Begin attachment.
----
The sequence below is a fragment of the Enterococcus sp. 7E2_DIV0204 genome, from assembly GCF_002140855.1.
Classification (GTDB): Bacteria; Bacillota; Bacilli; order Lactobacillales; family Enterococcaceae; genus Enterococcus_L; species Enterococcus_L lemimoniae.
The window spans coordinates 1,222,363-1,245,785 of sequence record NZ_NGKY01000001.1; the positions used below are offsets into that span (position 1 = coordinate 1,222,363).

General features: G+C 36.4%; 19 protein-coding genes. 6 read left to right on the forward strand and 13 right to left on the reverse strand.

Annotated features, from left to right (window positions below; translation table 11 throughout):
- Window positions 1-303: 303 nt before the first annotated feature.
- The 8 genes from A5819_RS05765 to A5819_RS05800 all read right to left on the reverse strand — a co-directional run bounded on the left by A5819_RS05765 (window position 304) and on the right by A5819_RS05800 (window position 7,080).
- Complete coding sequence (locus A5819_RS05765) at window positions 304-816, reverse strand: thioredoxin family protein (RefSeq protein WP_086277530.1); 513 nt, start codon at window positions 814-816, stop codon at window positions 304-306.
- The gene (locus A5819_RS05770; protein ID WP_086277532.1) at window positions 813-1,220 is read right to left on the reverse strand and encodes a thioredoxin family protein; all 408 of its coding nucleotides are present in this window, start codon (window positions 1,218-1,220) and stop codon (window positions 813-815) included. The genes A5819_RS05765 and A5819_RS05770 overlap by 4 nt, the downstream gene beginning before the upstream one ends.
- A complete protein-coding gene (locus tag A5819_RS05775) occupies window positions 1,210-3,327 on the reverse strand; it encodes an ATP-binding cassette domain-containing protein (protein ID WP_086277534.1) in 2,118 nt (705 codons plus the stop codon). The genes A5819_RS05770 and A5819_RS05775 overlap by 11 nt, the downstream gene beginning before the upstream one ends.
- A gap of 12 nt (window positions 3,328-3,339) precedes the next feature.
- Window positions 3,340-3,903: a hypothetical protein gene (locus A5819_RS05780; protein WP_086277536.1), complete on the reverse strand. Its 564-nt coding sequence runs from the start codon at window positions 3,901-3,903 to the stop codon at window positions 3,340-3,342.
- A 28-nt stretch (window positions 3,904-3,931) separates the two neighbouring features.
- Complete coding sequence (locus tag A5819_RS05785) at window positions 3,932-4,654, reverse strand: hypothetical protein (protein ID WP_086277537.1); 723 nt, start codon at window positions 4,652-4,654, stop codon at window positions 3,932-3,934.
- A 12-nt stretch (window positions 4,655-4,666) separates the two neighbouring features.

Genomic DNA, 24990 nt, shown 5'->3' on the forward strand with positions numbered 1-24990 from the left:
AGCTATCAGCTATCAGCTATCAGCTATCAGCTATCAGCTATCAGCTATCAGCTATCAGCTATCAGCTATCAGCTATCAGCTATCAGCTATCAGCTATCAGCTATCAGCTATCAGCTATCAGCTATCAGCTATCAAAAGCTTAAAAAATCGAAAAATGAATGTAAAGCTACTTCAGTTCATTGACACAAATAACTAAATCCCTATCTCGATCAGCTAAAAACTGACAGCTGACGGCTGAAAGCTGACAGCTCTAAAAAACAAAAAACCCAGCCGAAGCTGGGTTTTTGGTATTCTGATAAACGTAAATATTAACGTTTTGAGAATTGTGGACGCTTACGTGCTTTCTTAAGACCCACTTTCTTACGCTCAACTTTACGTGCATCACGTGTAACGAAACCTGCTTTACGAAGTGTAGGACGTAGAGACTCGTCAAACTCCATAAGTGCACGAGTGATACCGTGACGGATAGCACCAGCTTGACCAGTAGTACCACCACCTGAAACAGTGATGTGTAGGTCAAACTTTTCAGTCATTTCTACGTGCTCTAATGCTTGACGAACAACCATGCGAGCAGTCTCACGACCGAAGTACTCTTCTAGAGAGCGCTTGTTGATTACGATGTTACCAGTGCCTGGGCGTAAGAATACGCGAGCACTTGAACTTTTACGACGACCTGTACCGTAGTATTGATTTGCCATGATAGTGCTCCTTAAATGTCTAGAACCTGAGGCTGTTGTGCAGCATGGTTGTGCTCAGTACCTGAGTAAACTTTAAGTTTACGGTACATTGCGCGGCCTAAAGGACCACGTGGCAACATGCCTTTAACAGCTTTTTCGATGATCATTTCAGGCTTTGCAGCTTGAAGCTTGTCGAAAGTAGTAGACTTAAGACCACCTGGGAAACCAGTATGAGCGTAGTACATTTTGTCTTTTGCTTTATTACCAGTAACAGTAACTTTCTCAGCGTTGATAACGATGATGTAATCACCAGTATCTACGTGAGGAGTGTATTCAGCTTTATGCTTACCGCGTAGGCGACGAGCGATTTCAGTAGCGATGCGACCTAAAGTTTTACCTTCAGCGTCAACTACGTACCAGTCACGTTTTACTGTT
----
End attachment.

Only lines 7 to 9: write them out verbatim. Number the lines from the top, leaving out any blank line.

- The 8 genes from A5819_RS05765 to A5819_RS05800 all read right to left on the reverse strand — a co-directional run bounded on the left by A5819_RS05765 (window position 304) and on the right by A5819_RS05800 (window position 7,080).
- Complete coding sequence (locus A5819_RS05765) at window positions 304-816, reverse strand: thioredoxin family protein (RefSeq protein WP_086277530.1); 513 nt, start codon at window positions 814-816, stop codon at window positions 304-306.
- The gene (locus A5819_RS05770; protein ID WP_086277532.1) at window positions 813-1,220 is read right to left on the reverse strand and encodes a thioredoxin family protein; all 408 of its coding nucleotides are present in this window, start codon (window positions 1,218-1,220) and stop codon (window positions 813-815) included. The genes A5819_RS05765 and A5819_RS05770 overlap by 4 nt, the downstream gene beginning before the upstream one ends.